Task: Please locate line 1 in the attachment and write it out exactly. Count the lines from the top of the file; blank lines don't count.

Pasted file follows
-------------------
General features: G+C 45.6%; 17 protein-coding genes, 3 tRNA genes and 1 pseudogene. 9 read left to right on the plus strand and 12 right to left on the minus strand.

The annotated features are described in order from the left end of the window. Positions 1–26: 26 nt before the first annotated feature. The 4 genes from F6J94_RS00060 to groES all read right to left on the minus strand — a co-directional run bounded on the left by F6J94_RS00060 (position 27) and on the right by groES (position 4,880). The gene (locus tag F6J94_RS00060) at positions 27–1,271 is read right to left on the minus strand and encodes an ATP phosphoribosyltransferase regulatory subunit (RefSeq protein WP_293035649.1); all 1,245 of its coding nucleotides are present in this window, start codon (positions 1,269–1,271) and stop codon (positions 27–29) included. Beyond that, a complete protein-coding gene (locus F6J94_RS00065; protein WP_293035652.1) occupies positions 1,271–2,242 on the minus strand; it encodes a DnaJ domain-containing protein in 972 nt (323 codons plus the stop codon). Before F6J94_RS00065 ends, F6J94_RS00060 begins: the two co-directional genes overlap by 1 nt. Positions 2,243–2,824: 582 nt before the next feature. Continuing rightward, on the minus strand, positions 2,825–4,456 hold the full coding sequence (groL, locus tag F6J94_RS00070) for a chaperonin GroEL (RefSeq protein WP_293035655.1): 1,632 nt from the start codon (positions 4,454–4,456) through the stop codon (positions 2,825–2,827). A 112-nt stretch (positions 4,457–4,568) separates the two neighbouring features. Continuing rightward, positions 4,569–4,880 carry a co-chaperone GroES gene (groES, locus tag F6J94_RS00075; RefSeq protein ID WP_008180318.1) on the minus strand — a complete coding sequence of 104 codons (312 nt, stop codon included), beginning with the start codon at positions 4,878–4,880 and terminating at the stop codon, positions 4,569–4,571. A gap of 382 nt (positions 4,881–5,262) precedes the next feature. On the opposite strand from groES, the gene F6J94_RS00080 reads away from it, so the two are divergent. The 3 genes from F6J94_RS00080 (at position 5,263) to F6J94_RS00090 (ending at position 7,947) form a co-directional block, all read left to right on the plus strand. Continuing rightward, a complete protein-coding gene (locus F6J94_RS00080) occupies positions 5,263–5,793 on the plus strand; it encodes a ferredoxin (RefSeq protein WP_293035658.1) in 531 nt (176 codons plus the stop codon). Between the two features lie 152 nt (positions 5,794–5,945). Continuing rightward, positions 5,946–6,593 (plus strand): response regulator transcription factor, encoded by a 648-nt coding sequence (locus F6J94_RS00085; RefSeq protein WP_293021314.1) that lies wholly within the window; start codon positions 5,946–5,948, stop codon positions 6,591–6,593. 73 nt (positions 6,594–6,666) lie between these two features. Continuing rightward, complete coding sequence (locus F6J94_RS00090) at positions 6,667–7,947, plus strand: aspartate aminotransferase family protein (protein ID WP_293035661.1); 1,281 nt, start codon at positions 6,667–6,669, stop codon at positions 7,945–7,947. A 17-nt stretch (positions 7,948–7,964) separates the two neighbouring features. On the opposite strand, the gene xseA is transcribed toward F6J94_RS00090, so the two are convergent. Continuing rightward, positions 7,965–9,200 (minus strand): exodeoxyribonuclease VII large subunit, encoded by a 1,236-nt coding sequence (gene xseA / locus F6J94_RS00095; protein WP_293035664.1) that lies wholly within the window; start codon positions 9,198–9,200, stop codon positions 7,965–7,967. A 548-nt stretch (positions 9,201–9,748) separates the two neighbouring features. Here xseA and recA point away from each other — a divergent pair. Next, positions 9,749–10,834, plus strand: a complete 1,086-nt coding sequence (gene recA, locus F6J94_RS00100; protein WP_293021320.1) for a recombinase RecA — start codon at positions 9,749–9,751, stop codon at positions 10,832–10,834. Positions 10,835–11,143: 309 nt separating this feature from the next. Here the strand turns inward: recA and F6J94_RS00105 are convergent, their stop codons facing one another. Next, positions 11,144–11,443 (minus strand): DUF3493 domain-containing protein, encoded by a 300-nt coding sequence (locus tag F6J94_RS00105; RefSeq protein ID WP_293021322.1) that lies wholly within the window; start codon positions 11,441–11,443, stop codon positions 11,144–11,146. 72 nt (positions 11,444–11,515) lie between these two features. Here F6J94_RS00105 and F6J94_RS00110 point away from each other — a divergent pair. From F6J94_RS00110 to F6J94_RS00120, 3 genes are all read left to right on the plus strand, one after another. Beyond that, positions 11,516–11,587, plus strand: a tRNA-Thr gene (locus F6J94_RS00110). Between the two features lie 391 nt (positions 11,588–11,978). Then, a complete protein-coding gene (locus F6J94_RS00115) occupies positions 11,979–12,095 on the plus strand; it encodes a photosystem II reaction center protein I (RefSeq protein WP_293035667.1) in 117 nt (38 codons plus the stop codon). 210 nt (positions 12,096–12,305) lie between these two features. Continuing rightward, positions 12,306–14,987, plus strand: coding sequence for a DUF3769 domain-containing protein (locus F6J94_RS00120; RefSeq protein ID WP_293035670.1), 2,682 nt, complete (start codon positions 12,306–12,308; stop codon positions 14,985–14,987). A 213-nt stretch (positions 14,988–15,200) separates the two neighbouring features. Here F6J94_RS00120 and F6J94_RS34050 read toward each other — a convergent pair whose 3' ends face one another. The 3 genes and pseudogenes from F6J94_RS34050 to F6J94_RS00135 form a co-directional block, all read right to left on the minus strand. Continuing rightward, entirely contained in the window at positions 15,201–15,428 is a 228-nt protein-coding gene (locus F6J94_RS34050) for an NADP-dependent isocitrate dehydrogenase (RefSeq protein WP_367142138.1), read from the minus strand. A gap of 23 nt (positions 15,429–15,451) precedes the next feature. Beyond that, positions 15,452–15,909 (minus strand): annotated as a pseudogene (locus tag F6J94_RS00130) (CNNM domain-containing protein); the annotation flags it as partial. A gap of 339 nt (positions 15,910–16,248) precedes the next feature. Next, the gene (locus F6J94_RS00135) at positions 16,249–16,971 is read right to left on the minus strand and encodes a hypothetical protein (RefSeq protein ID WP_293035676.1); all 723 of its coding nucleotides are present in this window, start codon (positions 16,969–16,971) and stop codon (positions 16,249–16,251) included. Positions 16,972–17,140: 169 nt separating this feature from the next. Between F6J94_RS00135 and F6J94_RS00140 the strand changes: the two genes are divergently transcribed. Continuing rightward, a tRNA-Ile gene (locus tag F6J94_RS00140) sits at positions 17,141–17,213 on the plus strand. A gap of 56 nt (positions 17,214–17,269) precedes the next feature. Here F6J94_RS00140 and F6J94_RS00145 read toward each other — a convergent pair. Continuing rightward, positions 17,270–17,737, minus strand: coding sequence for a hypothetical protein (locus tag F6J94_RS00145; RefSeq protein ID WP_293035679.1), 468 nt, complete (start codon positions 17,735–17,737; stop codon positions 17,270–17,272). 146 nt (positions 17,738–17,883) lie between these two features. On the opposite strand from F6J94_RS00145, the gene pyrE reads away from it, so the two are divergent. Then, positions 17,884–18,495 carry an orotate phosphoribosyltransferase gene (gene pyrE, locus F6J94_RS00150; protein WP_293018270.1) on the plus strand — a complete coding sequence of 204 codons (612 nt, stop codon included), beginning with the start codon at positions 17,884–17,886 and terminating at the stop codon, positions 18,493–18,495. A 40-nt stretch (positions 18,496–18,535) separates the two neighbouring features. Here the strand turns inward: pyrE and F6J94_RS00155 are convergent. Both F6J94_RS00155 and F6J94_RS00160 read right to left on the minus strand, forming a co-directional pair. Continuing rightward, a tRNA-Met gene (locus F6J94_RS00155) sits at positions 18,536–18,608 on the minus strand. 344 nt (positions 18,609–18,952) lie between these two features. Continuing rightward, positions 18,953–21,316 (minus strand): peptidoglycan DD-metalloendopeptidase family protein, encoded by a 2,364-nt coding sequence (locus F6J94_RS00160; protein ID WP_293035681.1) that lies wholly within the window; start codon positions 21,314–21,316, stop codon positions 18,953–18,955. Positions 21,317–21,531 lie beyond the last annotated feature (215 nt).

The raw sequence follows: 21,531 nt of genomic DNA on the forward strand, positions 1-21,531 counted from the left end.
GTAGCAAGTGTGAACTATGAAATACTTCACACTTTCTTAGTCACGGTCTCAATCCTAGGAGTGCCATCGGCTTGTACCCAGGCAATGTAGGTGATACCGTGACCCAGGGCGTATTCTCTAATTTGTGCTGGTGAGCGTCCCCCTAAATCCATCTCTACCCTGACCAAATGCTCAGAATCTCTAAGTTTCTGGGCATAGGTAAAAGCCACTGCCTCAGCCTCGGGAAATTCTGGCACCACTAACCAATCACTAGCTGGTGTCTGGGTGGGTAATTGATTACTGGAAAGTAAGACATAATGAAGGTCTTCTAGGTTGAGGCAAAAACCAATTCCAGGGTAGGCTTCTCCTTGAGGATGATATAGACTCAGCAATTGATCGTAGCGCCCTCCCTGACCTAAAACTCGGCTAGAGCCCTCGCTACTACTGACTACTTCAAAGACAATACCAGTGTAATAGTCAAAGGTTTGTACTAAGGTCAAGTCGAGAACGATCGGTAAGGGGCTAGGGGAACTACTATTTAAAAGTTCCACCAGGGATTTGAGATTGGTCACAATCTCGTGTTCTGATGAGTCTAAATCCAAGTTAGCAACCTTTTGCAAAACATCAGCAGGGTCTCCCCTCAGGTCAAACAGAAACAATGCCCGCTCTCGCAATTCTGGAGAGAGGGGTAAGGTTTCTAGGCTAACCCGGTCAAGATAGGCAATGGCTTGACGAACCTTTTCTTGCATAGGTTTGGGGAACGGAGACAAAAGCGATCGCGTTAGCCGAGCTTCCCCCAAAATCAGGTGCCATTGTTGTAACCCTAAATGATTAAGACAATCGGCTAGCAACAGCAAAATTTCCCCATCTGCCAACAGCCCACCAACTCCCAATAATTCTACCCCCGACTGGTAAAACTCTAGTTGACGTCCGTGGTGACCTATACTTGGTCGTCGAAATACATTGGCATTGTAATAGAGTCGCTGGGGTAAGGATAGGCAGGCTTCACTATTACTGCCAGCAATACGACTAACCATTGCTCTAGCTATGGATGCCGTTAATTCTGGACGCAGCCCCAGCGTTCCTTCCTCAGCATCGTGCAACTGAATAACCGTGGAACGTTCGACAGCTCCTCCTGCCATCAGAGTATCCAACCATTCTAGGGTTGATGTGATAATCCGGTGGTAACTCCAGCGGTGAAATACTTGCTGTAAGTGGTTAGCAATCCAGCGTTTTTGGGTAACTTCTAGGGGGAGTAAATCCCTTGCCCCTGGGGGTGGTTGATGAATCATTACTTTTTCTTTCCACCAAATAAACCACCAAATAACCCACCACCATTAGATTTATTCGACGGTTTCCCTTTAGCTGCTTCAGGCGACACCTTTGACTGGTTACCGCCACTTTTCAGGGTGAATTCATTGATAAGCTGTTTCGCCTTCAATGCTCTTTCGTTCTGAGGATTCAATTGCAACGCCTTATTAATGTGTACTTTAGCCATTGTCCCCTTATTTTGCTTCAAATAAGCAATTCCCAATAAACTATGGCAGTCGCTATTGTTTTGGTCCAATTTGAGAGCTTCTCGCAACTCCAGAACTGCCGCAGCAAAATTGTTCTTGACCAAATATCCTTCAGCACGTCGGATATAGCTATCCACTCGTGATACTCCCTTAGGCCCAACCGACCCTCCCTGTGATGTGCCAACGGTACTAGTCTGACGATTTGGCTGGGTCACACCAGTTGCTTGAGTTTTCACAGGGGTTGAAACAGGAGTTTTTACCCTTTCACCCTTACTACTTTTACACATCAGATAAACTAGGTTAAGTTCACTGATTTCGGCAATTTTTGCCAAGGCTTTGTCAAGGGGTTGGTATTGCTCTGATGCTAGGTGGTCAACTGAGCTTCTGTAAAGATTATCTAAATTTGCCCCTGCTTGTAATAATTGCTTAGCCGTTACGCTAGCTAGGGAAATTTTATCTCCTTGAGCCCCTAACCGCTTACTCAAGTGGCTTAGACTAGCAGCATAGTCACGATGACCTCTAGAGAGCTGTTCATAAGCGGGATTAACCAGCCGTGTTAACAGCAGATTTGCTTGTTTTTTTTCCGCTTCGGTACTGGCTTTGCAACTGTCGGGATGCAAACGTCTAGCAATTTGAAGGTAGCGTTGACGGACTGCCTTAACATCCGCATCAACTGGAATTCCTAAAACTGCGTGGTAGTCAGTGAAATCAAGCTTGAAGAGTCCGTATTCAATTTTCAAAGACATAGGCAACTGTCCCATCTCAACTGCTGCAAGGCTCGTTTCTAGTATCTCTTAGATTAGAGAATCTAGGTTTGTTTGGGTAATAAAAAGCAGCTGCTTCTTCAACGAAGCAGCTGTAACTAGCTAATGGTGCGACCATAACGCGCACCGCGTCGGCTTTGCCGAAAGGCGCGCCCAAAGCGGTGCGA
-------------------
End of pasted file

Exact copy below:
General features: G+C 45.6%; 17 protein-coding genes, 3 tRNA genes and 1 pseudogene. 9 read left to right on the plus strand and 12 right to left on the minus strand.